Olopade: One challenge is always funding, especially funding for women and for genetics research when your community does not believe that there is any genetic basis for breast cancer. It took a lot of guts for me to have to mobilize resources and also get promoted as a young physician-scientist at a research university studying the genetic basis of breast cancer disparities. Once I made the observation that BRCA1 and BRCA2 are also prevalent among Black women, then the challenge for me was to begin to suggest that it could be one of the reasons why we have such inequities in breast cancer outcomes. I then went back to Nigeria to conduct research and tried to mobilize resources to conduct clinical trials there because that is where I made this observation in young women. After receiving Department of Defense and NIH grants, I was able to make the connection between genetics and aggressive breast cancer.
Healio: Have any mentors helped guide your career path, and what do you think makes a good mentor?
Olopade: My mentor, Janet D. Rowley, MD, was one of the best mentors anyone could have, and she was steadfast until the end as my advisor. She worked in lymphoma and leukemia and allowed me to develop my interest in solid tumors, supporting me with an NCI Outstanding Investigator Award. She introduced me to Mary-Claire King, PhD, with whom much of the work that I have done in breast cancer was in collaboration. I had female mentors who truly looked out for me, helped me publish papers and were instrumental in my career. I also have peer mentors who are cancer geneticists who are at the forefront of delivering cancer genetics into oncology practices and we all support each other.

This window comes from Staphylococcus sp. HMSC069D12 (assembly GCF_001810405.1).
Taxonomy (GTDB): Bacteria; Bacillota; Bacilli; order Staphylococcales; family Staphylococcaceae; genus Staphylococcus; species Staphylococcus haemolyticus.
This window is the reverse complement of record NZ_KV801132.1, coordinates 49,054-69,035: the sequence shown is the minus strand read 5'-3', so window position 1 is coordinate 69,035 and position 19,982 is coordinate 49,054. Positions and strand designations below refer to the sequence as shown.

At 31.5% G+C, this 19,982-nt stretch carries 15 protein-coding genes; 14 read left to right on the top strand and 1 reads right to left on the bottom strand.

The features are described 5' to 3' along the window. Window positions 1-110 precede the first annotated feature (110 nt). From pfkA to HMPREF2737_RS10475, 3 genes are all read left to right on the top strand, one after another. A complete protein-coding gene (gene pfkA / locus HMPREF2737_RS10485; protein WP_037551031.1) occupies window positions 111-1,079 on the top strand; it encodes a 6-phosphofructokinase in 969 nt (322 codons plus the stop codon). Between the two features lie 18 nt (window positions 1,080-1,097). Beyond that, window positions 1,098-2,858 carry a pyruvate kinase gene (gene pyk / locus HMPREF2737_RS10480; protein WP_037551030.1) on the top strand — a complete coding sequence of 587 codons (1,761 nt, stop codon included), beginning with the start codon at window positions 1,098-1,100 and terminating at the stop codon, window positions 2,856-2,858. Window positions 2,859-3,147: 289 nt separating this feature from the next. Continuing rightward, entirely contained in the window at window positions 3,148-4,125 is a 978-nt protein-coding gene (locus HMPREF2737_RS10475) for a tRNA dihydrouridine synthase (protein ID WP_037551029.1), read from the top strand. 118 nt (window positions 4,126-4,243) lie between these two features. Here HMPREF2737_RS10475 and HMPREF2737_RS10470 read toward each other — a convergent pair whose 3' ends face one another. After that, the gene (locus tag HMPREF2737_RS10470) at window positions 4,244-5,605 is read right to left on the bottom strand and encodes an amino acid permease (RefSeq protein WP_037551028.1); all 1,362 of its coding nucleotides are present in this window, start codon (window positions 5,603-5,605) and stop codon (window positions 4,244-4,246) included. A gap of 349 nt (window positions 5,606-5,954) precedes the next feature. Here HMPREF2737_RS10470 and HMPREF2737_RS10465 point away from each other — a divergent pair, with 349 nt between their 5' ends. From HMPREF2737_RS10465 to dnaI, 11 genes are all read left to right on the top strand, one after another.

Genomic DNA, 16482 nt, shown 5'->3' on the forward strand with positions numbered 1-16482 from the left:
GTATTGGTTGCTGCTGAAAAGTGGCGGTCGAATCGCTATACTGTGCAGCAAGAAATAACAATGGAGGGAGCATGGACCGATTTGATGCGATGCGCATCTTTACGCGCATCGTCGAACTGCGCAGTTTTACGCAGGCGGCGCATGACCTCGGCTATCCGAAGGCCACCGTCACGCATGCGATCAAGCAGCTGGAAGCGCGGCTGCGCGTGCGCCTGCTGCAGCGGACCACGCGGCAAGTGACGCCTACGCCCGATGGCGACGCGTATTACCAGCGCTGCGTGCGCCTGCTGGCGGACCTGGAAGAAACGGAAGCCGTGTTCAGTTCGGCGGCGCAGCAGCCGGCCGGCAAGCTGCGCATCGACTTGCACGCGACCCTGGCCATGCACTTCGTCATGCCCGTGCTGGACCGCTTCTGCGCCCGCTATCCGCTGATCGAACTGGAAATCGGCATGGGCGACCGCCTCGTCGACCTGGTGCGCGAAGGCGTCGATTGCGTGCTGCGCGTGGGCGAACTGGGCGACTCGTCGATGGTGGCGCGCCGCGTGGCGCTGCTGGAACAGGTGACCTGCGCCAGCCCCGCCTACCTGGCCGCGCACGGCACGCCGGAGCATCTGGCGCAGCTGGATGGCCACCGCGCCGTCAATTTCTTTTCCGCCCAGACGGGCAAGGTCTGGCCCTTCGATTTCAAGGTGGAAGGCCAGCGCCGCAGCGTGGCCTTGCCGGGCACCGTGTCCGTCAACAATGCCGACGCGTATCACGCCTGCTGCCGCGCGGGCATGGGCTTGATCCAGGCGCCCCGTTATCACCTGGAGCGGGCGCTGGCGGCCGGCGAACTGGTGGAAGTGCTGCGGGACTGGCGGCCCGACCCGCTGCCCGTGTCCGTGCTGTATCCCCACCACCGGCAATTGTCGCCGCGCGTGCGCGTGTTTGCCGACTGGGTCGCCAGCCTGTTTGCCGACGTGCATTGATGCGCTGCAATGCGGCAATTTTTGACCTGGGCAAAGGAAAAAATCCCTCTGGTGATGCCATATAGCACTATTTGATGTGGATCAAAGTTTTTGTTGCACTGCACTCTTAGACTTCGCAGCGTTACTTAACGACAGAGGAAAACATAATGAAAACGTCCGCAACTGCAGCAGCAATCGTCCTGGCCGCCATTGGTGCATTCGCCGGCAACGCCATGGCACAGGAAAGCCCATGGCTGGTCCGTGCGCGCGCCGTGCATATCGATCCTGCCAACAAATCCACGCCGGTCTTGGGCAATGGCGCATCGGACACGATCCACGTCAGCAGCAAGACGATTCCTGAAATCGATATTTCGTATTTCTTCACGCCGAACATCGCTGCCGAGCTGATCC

Healio: What advice would you give to women who are in the early stages of their oncology careers?